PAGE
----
Originally, the IHSA never dreamed the tournament would leave Champaign-Urbana. After 77 years in Champaign, even Steve Kouri, the Peoria lawyer who conceived of the plot to steal the prize, had doubts that the heist could be pulled off. But constant complaints from schools and fans opened the door and Peoria charged in with a well-organized and well-funded game plan that blew away the committee chosen to evaluate the proposals.

Kouri met with Jim Flynn, an assistant executive director of the IHSA, and was stunningly surprised when Flynn informed him that the IHSA didn't think it was appreciated in Champaign, that if Peoria could offer a financial incentive, it might be accepted. Yes, Kouri said to himself as he left the meeting with Flynn, "we can get this thing if we do it right."

"They (Champaign) never believed the tournament would leave the town," Flynn said. So nobody blinked when the Assembly Hall raised its rental fee, demanded a higher percentage of merchandise sales and gross receipts and began charging for parking. For years, tournament visitors had been complaining about rising prices for lodging. Tournament attendance had declined dramatically in the 1980s and 1990s.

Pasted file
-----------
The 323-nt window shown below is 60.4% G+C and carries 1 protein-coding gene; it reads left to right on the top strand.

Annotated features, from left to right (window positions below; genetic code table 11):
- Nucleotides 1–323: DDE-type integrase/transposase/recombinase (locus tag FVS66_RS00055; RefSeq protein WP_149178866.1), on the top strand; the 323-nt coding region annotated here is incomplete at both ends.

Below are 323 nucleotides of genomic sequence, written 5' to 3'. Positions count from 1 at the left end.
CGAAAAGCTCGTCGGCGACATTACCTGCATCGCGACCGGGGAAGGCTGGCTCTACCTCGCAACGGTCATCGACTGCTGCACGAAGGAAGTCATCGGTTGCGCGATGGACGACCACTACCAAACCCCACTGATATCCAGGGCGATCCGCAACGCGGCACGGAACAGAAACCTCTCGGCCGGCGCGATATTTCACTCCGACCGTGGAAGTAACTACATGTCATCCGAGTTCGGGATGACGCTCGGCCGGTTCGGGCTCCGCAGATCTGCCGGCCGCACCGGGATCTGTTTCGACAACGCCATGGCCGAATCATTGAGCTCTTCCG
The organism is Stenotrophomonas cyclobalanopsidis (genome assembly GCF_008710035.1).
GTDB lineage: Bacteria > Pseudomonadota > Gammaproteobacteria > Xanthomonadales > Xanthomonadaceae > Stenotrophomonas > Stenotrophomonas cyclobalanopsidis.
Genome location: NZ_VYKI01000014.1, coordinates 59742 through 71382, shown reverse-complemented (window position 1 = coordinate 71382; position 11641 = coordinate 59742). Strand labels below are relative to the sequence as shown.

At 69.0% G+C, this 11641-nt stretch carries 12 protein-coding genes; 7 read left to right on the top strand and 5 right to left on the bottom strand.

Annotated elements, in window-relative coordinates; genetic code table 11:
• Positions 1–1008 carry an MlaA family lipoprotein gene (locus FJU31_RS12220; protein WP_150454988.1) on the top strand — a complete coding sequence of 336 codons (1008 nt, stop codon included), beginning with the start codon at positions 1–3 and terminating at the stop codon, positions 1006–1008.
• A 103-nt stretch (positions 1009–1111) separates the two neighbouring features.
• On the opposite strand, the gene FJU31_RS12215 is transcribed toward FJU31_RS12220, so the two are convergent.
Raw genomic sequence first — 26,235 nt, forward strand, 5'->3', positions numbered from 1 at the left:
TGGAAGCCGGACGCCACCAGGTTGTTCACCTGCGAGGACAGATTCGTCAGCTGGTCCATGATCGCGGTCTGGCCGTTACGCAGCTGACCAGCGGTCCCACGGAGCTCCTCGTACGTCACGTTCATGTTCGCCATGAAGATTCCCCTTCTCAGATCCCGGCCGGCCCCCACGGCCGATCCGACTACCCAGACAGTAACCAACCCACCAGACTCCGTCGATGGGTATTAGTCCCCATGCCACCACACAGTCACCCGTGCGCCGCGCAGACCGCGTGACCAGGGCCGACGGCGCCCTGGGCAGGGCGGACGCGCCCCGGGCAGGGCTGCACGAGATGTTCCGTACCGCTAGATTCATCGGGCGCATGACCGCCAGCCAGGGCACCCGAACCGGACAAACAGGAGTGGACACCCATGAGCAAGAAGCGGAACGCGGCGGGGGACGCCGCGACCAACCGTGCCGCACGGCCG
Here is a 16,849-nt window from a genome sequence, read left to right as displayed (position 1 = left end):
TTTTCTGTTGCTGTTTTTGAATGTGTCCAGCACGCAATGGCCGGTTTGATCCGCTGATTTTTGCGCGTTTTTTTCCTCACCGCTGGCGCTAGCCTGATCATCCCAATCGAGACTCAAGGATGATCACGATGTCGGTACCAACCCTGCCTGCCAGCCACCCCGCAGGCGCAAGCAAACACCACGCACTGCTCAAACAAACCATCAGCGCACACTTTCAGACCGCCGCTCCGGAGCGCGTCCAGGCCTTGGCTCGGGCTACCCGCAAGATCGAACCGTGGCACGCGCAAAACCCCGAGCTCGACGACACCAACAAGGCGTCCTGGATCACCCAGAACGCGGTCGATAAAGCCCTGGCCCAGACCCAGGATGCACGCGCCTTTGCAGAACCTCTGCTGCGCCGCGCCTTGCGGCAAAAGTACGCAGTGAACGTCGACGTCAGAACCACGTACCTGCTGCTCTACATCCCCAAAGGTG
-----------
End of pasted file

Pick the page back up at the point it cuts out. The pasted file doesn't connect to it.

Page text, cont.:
"We had to find a way to get people back and generate more interest in the tournament," Flynn said. "It got to the point where Champaign-Urbana didn't budge and the other communities said: 'Give us a chance to show you what we can do.' I knew Peoria's bid would be a good one."

The Peoria package was too good to pass up. Civic leaders and businessmen pledged support. Caterpillar, the city's biggest industry, made a financial commitment. The hotels, always the biggest hangup in Champaign-Urbana, jumped on board.

It got even better when they organized a Fan Jam or March Madness Experience in the 66,000-square-foot exhibition hall adjacent to Carver Arena. "A light bulb when on. We could do it. We could enhance the tournament and give the IHSA something that Champaign-Urbana couldn't," Kouri said.

The final decision was a no-brainer. After examining bids from Peoria, Champaign-Urbana and Illinois State University in Normal, the IHSA unanimously awarded the tournament to Peoria.

The IHSA surveyed its membership and concluded that the overwhelming majority favored the move. "The only minus was Carver Arena (compared to Assembly Hall). But there were so many pluses," said then IHSA executive director David Fry.